The story of the weakling Hargreaves’ family and their new baby who is a fussy eater was first published 40 years ago in 1982. Nowadays, with smashed avocado on toast on every menu, the story of Avocado Baby doesn’t seem so far-fetched, but when it first came out in 1982, avocados were a slightly exotic fruit for dinner parties, often paired with prawn cocktail.
When the Hargreaves’ new baby doesn’t want to eat anything the other children suggest giving it the avocado that miraculously appears in the bowl on the table. This has the magical effect of making the baby grow enormously big and strong. In fact, so big and strong that it can do extraordinary and actually quite helpful things, pulling other children uphill in a cart, chasing off terrified burglars with a broom, carrying shopping and moving furniture, and throwing bullies into the pond.
I’ve almost force fed my children avocados just so I can have them in the house with me. Shame they’re so expensive. My youngest isn’t into them yet but she’s definitely the strongest out of all of my children so the burglars won’t be coming soon!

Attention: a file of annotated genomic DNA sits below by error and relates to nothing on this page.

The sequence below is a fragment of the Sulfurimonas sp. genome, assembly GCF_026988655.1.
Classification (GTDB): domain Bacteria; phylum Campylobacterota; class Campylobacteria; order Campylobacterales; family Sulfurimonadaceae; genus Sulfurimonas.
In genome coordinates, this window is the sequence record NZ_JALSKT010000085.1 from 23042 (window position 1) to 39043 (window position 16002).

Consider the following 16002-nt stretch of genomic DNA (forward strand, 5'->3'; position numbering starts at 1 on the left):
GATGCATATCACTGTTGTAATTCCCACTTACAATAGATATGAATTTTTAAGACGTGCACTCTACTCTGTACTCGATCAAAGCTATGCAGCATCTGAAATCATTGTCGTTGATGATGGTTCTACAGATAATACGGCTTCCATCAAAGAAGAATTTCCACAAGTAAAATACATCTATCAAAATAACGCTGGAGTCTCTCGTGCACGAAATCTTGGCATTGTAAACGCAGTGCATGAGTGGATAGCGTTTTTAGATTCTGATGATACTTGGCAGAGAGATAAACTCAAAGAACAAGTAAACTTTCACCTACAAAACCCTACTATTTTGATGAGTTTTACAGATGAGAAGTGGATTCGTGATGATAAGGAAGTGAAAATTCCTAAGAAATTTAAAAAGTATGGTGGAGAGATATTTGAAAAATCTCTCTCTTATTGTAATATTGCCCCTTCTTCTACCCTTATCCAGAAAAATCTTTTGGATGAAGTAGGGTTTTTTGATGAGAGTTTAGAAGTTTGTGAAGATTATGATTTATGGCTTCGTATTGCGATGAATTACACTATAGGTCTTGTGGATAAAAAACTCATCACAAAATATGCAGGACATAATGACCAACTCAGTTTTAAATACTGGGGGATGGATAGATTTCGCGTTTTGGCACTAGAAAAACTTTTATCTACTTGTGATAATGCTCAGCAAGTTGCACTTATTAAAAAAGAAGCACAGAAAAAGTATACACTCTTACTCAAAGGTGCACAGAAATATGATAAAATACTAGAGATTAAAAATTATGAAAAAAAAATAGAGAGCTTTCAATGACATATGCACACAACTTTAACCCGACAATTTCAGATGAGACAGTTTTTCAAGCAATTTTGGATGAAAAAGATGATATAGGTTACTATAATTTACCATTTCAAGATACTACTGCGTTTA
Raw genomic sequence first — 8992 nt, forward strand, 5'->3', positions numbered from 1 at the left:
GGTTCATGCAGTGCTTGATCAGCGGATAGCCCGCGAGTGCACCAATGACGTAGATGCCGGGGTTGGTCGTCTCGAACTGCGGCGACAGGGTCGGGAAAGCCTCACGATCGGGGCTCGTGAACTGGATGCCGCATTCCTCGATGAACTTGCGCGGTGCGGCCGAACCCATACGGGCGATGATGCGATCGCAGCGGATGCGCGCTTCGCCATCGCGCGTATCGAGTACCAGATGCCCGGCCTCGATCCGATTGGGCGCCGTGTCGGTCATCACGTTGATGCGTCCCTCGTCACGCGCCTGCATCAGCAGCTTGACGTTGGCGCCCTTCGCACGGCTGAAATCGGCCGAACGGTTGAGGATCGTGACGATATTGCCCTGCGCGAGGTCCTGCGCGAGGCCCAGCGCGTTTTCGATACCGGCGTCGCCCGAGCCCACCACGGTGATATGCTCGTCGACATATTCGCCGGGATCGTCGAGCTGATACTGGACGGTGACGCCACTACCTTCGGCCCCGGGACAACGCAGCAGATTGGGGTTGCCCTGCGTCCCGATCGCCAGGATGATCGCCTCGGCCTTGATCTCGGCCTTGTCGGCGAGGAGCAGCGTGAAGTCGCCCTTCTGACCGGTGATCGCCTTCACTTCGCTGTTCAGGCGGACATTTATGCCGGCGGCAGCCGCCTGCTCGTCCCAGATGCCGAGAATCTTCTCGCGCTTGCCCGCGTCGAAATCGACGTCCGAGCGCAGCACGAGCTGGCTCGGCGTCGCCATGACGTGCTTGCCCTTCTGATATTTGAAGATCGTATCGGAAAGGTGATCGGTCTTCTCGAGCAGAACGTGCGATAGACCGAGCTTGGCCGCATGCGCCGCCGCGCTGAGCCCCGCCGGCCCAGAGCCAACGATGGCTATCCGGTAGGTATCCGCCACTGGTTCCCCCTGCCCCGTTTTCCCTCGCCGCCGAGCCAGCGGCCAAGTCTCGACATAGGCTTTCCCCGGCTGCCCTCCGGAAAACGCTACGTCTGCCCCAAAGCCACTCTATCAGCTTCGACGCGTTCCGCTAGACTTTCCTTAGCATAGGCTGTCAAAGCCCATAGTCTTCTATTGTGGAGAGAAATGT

Burningham, true to form, has concocted a perfect plot. Babies are often fussy eaters and mealtimes are often anxious. Just the idea of an intruder to the home is terrifying …and bullies in the park – outrageous!
Our baby is a hero. From those first spoonfuls of avocado he begins to grow very strong and the scene is set. He takes part in the family activities, proving himself useful and admired. His actions solve problems and life is good …then things start to get interesting. A night time intruder to the house doesn’t find him hiding under the covers, instead he confronts the burglar with a broom and see’s him flee. He has defended the home, but it doesn’t stop there. Walking in the park, the children are bothered by bullies and Avocado Baby is incensed. Leaping from his buggy he grabs the bullies and raising them above his head … throws them into the pond.
This is mature John Burningham. Avocado Baby sits with Mr Gumpy, employing the same progressive storyboarding. Building interest and familiarity through establishing images, then anticipation with a series of increasingly exciting tableaux to the final, climactic, triumphant, inevitable, SPLASH!
So will this send a small child off to sleep? Just maybe – because Avocado Baby has confronted all that bothers small children and emerged triumphant. Possible intruders in the night aren’t going to worry this one